She turned to her cameraman, but Matt was already heading off to scout for a location for her stand-up. With his scraggly hair and two-day-old beard, torn jeans and tattoos, Matt O’Brien might have been mistaken for a vaguely disreputable onlooker if not for the Betacam propped on one scrawny shoulder, but he was one of the best in the business.
Minutes later, freckled cheeks powdered and lips freshly glossed, she stood before the Betacam’s lens as her cue came from the noon anchor, Charlie Karr, and she launched into her intro: “The stunning news came yesterday when doctors caring for Lauren Rose here at the Oak Hills long-term care facility, in Westwood, reported that their patient had emerged from the coma she’d been in for more than a decade. It was back in 1994 that Ms. Rose was a guest at the home of veteran rocker Grant Tobin, when the LAPD got a 911 call in the early hours of the morning saying a woman had been shot in the head. While paramedics labored to save Ms. Rose’s life, Tobin was questioned but never charged in connection with the incident he called an accidental shooting, the exact cause of which was never officially determined. Tobin, best known for his chart-topping hits in the seventies with the group Astral Plane, has remained in seclusion ever since. More details on Ms. Rose’s condition will become available when her doctors speak at a news conference set for later today….”
Stevie remembered well the day of the shooting. It was her first week on the job at KNLA, fresh from KESQ in Palm Springs and still wet enough behind the ears to believe she’d be doing some real reporting, as opposed to covering water-main breaks and shopping-center openings. The media had gone wall to wall with coverage, news crews camping out in front of Grant Tobin’s Holmby Hills estate for weeks on end, the tabloids trumpeting rumors of a lovers’ quarrel gone awry and showing photos of Lauren, at the time a beautiful and promising young actress, in various cleavage-baring poses. But the publicity eventually died down when, after a lengthy investigation, no charges were filed.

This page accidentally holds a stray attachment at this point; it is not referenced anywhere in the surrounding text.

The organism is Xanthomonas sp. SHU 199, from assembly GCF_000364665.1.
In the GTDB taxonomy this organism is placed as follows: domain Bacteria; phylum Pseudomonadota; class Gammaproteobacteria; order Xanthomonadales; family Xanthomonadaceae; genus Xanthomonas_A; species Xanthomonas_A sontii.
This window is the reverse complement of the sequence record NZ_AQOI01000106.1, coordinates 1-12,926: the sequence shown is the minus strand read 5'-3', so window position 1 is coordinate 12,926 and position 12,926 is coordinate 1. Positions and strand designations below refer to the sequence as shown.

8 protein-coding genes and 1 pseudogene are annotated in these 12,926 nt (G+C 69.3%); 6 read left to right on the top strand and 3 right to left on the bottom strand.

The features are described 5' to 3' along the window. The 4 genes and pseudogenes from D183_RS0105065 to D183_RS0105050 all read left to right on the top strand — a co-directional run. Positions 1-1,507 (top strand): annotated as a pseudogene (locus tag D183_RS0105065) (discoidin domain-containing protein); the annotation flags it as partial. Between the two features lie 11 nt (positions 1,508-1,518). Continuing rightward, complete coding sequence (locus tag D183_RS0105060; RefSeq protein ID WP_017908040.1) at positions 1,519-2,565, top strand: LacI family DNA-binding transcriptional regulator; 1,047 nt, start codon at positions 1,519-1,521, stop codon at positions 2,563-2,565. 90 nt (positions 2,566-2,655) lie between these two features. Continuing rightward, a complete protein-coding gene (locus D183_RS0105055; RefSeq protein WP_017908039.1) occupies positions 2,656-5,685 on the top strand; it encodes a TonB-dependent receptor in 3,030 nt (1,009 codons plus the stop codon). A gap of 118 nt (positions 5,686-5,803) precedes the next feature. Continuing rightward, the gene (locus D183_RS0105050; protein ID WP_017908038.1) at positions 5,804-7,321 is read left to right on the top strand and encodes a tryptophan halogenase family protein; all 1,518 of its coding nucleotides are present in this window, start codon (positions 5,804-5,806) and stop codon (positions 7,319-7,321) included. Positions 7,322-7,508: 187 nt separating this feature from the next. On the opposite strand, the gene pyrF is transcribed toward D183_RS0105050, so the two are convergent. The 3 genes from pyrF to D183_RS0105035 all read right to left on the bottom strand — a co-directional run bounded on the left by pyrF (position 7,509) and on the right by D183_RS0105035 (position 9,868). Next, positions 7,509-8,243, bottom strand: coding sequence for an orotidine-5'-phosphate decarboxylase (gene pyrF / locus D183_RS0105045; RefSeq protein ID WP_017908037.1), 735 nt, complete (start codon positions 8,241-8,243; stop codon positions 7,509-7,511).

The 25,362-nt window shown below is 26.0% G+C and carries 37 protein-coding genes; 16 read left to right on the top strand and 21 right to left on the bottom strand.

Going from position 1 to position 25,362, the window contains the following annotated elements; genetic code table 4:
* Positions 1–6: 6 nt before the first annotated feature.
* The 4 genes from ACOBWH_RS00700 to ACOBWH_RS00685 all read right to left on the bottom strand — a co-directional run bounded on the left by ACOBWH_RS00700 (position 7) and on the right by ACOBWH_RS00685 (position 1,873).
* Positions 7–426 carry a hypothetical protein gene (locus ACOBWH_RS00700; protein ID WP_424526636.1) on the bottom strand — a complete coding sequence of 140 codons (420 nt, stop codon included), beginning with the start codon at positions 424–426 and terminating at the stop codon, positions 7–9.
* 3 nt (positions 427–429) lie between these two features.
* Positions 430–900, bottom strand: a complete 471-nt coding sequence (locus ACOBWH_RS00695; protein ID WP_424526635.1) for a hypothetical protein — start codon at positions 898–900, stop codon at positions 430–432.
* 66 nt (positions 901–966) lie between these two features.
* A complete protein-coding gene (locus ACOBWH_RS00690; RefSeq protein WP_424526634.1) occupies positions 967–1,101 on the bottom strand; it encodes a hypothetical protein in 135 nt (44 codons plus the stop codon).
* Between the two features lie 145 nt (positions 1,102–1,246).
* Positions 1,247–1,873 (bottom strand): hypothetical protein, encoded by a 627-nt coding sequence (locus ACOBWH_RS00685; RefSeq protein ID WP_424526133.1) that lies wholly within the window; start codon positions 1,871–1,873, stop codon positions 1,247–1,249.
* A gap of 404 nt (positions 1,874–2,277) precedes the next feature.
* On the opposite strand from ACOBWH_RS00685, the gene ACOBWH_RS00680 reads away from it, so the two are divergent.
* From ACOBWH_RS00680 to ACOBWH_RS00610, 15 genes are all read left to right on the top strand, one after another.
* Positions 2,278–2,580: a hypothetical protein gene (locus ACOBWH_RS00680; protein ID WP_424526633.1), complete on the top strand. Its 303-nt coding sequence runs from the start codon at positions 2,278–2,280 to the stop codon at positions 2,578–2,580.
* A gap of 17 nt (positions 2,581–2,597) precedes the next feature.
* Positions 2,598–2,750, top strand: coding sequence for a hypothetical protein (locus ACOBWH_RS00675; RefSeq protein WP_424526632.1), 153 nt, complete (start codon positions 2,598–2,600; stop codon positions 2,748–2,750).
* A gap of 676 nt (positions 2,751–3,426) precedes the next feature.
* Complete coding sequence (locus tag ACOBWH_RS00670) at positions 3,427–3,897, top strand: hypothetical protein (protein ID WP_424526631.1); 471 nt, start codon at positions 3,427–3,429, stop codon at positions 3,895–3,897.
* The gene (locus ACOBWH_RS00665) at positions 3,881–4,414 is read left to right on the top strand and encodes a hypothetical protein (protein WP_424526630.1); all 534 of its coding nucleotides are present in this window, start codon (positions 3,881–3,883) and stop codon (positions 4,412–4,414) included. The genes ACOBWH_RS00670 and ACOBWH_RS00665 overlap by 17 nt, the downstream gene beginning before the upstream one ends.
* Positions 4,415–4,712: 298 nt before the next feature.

Now this. It was unclear yet the extent to which Lauren could communicate, if at all. Only one thing was for sure: She was the only one besides Grant who knew what had happened that night. If she were to refute his version of the events, it could land him behind bars.
In her twelve years on the beat, Stevie had covered her share of celebrity trials. And this promised to be as sensational as Michael Jackson’s. Just in time for the station’s recent slide to second place in the ratings, behind Channel 5, which had KNLA’s news director, Jerry Fine, on a tear and those up for contract renewals sweating bullets.
Her live stand-up wrapped and the news conference still hours away, Stevie and Matt headed back to the newsroom. It was in full-tilt mode when they arrived: computer and TV monitors glowing in every pod and those not at their desks dashing about at warp speed. The night-side producer, Liv Henry, was firing questions at April Chu, on the phone relaying breaking news overseas. In its glass-enclosed hub, the assignment desk was busy gathering info from police and fire scanners as well as other media outlets, while in the remote-field room, the live trucks making their way on city streets and freeways were being tracked via microwave uplink.